BACKGROUND-The effects of continuous blood flow and reduced pulsatility on major organ function have not been studied in detail. METHODS AND RESULTS-We evaluated renal (creatinine and blood urea nitrogen) and hepatic (aspartate transaminase, alanine transaminase, and total bilirubin) function in 309 (235 male, 74 female) advanced heart failure patients who had been supported with the HeartMate II continuous-flow left ventricular assist device for bridge to transplantation. To determine whether patients with impaired renal and hepatic function improve over time with continuous-flow left ventricular assist device support or whether there are any detrimental effects in patients with normal organ function, we divided patients into those with above-normal and normal laboratory values before implantation and measured blood chemistry over time during left ventricular assist device support. There were significant improvements over 6 months in all parameters in the above-normal groups, with values in the normal groups remaining in the normal range over time. Mean blood urea nitrogen and serum creatinine in the above-normal groups decreased significantly from 37±14 to 23±10 mg/dL (P<0.0001) and from 1.8±0.4 to 1.4±0.8 mg/dL (P<0.01), respectively. There were decreases in aspartate transaminase and alanine transaminase in the above-normal groups from 121±206 and 171±348 to 36±19 and 31±22 IU (P<0.001), respectively. Total bilirubin for the above-normal group was 2.1±0.9 mg/dL at baseline; after an acute increase at week 1, it decreased to 0.9±0.5 mg/dL by 6 months (P<0.0001). Both renal and liver values from patients in the normal groups remained normal during support with the left ventricular assist device. CONCLUSIONS-The HeartMate II continuous-flow left ventricular assist device improves renal and hepatic function in advanced heart failure patients who are being bridged to transplantation, without evidence of detrimental effects from reduced pulsatility over a 6-month time period.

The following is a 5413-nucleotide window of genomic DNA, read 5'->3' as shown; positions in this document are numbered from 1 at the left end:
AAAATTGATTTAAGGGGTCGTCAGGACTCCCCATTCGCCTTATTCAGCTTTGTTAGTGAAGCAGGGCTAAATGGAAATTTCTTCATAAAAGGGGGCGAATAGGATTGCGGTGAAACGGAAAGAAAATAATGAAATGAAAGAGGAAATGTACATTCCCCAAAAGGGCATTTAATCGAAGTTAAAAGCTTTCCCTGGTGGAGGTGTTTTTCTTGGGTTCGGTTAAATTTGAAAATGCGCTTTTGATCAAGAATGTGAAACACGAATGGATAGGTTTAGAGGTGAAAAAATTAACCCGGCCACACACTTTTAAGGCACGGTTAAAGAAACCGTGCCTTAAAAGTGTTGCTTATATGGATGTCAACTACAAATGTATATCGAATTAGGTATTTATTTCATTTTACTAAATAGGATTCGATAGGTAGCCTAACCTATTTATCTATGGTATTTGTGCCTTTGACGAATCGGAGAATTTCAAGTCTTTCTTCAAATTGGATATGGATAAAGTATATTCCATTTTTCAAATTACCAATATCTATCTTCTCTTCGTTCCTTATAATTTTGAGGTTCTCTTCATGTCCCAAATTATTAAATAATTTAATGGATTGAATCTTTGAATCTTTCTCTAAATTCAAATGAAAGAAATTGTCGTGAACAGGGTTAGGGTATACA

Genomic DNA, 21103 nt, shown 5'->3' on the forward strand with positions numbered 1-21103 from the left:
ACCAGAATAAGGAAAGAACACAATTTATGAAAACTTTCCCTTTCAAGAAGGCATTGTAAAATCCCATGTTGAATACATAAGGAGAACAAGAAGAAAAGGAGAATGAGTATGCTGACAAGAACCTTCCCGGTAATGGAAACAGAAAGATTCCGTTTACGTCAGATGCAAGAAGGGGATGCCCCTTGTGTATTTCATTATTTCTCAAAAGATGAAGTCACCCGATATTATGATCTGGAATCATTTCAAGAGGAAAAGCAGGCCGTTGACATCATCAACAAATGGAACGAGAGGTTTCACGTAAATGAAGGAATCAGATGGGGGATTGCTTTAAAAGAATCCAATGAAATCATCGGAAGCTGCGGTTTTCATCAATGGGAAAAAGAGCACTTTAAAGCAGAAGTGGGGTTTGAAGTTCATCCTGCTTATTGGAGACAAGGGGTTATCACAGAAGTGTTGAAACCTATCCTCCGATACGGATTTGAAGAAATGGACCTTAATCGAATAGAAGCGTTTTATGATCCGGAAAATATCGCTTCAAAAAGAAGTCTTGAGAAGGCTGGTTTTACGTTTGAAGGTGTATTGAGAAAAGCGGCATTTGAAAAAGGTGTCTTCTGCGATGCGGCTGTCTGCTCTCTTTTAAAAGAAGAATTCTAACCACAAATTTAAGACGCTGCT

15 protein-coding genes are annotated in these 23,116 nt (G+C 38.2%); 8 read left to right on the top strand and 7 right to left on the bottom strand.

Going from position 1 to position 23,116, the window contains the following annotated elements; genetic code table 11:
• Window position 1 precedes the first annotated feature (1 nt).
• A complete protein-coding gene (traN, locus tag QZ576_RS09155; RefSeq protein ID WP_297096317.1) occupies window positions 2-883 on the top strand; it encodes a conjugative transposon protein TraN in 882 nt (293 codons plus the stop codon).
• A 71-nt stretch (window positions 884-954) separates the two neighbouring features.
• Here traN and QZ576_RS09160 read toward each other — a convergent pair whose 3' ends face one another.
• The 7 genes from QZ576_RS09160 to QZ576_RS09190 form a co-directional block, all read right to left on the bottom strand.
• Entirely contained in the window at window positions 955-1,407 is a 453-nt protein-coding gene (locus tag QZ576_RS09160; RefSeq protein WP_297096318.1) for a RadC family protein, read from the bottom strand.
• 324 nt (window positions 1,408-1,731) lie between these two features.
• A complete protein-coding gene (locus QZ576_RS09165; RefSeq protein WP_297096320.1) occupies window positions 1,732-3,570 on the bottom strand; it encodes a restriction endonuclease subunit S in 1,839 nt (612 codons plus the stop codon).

- Heart failure
- Heart-assist devices